The Federal Open Market Committee delayed the initial reduction in the pace of its asset purchases, citing concern about the recent tightening of financial conditions (higher long-term interest rates). However, Bernanke also noted uncertainty in fiscal policy. He recognized the improvement in economic activity and labor market conditions since the Fed began QE3, which was achieved in spite of a federal fiscal retrenchment. He also suggested that the debates on the government’s spending and borrowing authorities may create downside risks.
The focus on the large federal budget deficits of recent years has been misplaced. The large deficits were driven largely by the recession. Tax revenues fell sharply as the economy slowed. Recession-related spending increased. Revenues are improving as the economy recovers. Spending is down two fiscal years in a row. Yes, you heard that right, spending has fallen over the last two years. Spending is currently below where it was projected to be before Obama was even nominated for president.
Debates over the appropriate size and function of the government are nothing new, but these are largely political issues, not economic ones. However, fiscal policy does matters. Efforts to reduce the deficit have slowed the recovery considerably this year. Economic growth is still at a moderate pace, more or less, but the expansion would have picked up a lot more steam if fiscal policy hadn’t been tightened (real GDP growth of 3.5% to 4.0%, vs. the 2.0% to 2.5% we’re likely to see).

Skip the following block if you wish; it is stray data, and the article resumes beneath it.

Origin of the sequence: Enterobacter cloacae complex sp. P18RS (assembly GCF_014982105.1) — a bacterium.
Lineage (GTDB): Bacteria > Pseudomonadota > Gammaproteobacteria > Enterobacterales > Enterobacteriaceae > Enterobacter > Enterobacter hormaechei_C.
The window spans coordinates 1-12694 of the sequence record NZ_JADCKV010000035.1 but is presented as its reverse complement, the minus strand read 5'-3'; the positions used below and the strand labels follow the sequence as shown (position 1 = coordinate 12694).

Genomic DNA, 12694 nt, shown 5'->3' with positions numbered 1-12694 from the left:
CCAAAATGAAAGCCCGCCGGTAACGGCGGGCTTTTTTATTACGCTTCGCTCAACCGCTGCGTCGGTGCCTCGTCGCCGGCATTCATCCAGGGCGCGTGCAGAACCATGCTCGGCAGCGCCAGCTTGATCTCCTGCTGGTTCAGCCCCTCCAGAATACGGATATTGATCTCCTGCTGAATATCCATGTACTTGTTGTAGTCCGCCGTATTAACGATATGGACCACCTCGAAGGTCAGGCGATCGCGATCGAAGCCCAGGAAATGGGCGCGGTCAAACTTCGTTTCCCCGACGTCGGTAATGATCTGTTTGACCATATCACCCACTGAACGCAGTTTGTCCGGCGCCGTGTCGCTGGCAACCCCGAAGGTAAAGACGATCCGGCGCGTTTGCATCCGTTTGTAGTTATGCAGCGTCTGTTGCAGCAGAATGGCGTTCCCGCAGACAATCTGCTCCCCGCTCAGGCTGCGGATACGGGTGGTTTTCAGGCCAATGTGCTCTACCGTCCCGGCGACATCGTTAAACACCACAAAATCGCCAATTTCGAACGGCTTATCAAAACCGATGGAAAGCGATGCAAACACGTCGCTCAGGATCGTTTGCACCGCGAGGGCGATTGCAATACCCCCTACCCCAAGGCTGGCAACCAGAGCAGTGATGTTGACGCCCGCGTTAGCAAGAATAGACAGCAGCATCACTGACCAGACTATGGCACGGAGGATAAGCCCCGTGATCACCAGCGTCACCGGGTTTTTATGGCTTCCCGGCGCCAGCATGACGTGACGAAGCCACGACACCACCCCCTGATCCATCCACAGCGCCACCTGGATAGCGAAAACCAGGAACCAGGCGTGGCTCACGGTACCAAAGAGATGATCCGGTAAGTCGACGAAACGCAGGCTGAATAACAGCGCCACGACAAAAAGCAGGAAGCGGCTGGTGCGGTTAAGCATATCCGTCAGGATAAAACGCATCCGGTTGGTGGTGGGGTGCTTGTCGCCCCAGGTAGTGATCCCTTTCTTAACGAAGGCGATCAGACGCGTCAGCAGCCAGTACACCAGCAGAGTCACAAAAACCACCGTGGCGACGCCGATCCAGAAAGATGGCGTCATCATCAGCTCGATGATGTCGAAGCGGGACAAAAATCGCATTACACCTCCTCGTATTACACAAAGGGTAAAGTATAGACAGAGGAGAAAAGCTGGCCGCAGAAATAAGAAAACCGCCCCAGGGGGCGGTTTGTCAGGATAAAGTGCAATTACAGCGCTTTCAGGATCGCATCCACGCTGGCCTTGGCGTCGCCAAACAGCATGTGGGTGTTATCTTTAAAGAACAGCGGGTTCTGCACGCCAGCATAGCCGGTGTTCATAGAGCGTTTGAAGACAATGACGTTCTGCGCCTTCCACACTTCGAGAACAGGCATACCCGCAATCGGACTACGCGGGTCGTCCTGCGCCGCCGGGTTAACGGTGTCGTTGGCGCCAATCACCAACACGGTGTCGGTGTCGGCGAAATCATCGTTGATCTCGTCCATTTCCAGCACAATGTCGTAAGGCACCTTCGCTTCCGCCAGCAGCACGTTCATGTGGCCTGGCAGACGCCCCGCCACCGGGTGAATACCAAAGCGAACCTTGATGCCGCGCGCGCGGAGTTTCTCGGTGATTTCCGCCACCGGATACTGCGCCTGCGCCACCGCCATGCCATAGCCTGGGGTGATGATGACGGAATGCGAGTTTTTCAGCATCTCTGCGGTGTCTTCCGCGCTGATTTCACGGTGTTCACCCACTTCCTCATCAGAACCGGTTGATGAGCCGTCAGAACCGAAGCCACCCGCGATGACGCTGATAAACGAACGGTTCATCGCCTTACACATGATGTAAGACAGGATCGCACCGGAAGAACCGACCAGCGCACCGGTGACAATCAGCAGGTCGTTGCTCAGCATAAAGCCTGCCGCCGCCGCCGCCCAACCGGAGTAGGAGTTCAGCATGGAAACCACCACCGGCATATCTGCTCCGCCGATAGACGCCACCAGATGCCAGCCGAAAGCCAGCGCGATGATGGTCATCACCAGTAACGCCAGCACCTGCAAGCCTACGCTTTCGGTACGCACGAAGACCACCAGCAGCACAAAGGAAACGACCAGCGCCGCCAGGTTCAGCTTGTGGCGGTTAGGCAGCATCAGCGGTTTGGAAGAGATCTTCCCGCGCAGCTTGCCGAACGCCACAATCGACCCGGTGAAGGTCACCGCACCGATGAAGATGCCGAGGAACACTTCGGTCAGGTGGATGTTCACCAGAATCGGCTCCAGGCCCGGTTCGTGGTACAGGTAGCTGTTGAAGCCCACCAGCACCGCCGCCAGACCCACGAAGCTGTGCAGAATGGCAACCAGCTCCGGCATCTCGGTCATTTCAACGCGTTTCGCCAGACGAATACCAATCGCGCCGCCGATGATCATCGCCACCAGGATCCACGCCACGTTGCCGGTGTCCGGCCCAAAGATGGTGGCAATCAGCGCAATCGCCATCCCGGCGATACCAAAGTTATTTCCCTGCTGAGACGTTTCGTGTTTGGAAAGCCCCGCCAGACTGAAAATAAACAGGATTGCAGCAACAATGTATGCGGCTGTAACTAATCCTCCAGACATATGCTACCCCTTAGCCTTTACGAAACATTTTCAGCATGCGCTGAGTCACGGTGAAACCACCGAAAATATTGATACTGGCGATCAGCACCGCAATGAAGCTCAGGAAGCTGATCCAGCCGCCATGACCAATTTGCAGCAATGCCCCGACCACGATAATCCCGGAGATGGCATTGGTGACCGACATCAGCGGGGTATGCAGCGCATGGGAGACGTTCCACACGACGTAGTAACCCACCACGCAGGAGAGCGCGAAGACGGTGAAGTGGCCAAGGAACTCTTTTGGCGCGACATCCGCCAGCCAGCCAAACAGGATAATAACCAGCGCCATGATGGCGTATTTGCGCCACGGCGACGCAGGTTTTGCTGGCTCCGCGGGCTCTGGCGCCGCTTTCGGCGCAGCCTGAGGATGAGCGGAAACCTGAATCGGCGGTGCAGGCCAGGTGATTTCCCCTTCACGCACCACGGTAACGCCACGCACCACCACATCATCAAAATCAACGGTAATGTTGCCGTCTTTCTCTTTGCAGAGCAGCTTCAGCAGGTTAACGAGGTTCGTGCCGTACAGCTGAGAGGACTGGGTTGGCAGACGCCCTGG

Many people fear that the government’s borrowing costs will rise as interest rates begin to normalize. Well, that’s right. In its budget projections, the Congressional Budget Office assumes that interest rates will increase significantly in the years ahead. The government’s interest payments will rise sharply as a percentage of GDP, accounting for nearly all of the projected budget deficits over the next several years.
As a percentage of GDP, discretionary spending is set to decline in the years ahead. Mandatory spending (Social Security, Medicare) will account for a larger share of spending as the population ages. Moreover, Medicare expenditures are set to rise more sharply in the next few decades. Projections suggest that we are on an unsustainable track. However, legislative efforts, while slowing the pace of recovery this year, have also made the longer-term outlook worse.
The battle over the budget and debt ceiling are expected to be contentious. Lawmakers should be able to come up with a series of short-term Continuing Resolutions while a long-term budget agreement is worked out. A government shutdown would not defund the Affordable Care Act (which is considered an entitlement, not discretionary spending). The debate over the debt ceiling is more critical, as a default would likely contribute to a broader financial crisis. The financial markets are relatively complacent, believing that everything will be worked out, but the downside risks are considerable.
© Raymond James